New Year’s Challenge – What’s the Main Course?

Below is my January column of the Judicial Palate…

Happy New Year! In this month’s column, I offer two recipes – one for an appetizer course and one for a salad course – for a winter dinner party.  I also pose a challenge to you, rather than ask you to commit to a New Year’s resolution, namely, to propose an idea for the main course.  The person who e-mails me by January 31st with the most fitting dish will receive a package of D’Artagnan duck bacon.  No recipe is required, just the idea…although, if you have a recipe, please do not hesitate to share that as well.

These recipes are intended for 6.  The first course is fried duck egg and duck bacon over roasted fingerling potatoes.  This dish offers a unique way to feature duck, not the typical duck confit or grilled duck breast.  Duck eggs are richer than chicken eggs and have a firmer texture.  Duck bacon is thicker than regular bacon and has a pleasant smoky flavor.  D’Artagnan, out of Newark, New Jersey, sells duck bacon that has been rubbed with salt and sugar and smoked over wood chips.

The salad course of Nantucket Bay Scallops over arugula and endive features the highly prized Nantucket Bay Scallops, which are in season from November through March.  These little treasures are sure to wow your guests with their delicate and naturally sweet flavor.  Nantucket Bay Scallops are just a fraction of the size of sea scallops, but they will beat their larger counterpart in any taste test.

Fried Duck Egg and Duck Bacon over Roasted Fingerling Potatoes

Ingredients:

6 duck eggs

12 slices of duck bacon

Fingerling potatoes (about 3 per person)

Sea salt

Fresh ground pepper

French butter

Extra virgin olive oil

1 lemon

Wash and cut the fingerling potatoes.  Use the tricolored (red, white and purple) fingerlings if available as they will add a vibrant color to the dish; otherwise, any fingerlings will work well.  Place the potatoes in a baking dish and season with sea salt and fresh ground pepper to taste.  Squeeze the juice of one lemon and drizzle olive oil over the potatoes.  Place the baking dish in an oven preheated to 400 degrees, and bake for about 40 minutes or until the potatoes are soft when you poke with a fork.  When the potatoes are almost finished, prepare the bacon and then the eggs.

Place the strips of duck bacon in one layer in a nonstick frying pan.  You will probably have to use two frying pans so that the bacon is not layered.  Place the pans over medium heat and cook the bacon until browned and slightly crisp.  Set aside the bacon on a paper towel.

Fry the eggs in the same two pans that you used to cook the bacon.  Place 2 tablespoons of butter and 2 tablespoons of olive oil in each pan over medium heat.  When the butter is foaming, break and place the eggs in the pans.  Turn the heat down to medium-low and cook the eggs for about 3 minutes so that the whites are set but the yolks are runny.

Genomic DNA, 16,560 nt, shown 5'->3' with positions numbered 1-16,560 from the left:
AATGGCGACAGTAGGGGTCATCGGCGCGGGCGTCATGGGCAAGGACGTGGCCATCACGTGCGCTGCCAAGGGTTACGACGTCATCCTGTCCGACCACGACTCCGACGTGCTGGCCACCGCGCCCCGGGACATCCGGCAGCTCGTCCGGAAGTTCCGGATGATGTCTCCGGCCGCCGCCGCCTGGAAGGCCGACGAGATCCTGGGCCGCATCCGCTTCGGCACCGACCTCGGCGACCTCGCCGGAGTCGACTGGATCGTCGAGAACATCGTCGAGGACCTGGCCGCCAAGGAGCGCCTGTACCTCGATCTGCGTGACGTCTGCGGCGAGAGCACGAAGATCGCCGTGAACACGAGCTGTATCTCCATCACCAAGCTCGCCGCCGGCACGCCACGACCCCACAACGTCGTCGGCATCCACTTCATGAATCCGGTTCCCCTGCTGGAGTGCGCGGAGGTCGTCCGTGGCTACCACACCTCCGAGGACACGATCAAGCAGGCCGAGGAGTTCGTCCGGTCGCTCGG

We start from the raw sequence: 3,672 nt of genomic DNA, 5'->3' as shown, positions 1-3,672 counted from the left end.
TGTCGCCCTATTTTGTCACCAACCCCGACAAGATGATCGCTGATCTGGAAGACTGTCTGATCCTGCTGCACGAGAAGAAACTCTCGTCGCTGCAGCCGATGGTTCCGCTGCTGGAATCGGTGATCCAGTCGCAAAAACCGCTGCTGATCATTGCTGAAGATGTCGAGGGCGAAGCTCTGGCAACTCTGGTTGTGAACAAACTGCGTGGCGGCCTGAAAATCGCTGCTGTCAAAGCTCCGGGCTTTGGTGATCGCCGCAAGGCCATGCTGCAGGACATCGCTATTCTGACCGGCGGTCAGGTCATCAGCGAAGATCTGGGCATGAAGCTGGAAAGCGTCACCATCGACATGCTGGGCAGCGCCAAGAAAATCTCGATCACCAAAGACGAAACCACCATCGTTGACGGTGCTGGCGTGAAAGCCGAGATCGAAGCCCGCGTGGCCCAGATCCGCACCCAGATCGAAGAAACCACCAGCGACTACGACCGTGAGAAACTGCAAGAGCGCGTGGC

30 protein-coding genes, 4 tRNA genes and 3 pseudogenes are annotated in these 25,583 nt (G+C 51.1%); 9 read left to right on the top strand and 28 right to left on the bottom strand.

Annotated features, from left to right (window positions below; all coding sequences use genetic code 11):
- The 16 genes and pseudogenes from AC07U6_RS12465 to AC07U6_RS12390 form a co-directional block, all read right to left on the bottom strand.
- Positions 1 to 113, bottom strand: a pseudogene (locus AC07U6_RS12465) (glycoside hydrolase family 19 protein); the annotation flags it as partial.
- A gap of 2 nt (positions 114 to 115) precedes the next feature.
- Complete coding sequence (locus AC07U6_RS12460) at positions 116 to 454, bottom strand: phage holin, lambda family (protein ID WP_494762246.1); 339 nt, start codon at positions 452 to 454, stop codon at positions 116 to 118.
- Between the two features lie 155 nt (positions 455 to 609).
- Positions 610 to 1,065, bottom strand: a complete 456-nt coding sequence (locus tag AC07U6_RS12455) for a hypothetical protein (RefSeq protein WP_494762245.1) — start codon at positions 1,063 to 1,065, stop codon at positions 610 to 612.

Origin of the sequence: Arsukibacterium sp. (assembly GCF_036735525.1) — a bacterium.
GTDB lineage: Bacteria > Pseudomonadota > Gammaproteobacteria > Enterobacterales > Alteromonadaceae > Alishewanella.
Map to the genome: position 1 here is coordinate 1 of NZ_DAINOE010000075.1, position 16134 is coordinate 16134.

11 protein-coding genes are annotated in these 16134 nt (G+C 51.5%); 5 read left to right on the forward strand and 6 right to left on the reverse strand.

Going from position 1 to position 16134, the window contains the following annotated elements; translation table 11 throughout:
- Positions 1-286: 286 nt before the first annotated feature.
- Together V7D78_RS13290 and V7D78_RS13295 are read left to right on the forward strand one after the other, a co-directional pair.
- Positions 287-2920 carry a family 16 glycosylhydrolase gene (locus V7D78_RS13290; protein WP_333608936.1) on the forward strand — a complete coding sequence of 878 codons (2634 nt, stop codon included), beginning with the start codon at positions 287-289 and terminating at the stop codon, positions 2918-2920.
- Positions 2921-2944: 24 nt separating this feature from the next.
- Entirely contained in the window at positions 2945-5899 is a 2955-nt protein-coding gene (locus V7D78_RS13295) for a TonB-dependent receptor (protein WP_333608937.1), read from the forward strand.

While cooking the eggs, place a serving of potatoes on each plate.  When the eggs are ready, remove them from the pan using a spatula, and place one egg on top of each serving of potatoes.  Place two slices of bacon on top of each egg.

Nantucket Bay Scallops over Arugula and Endive

Ingredients:

Nantucket Bay Scallops (about 9 or 10 per person)

Several handfuls of arugula

3 heads of endive

Extra virgin olive oil

Unsalted butter

Finishing Salt

Fresh ground pepper

1 lemon

Place a small bed of arugula and several leaves of endive on each small plate.  The peppery taste of the arugula will complement the sweetness of the scallops.

Heat a nonstick pan over medium heat and add a few tablespoons of butter.  Allow the pan to heat up and the butter to foam.  Tilt the pan around so that the olive oil and butter coat the bottom of the pan.  You may test whether the pan is hot enough by running your fingers under water and then “spritzing” water into the pan.  If the water “skeetches”, then the pan is hot enough.  Once the pan is hot enough, place the scallops in the pan with space in between them so that they may sizzle.  These tiny scallops cook quickly – only one or two minutes at most.  They will become opaque when cooked.

Place the scallops over each bed of greens.  Squeeze lemon juice and drizzle olive oil over the scallops.  Add finishing salt and fresh ground pepper to taste.

I look forward to receiving your main course submissions – meat, fish, pasta, vegetarian – all are welcome!

© 2013, La Cucina di Poppiti, LLC.  All rights reserved.

This article originally appeared in the January 2014 issue of The Journal of the Delaware State Bar Association, a publication of the Delaware State Bar Association. Copyright © Delaware State Bar Association 2014.  All rights reserved. Reprinted with permission.

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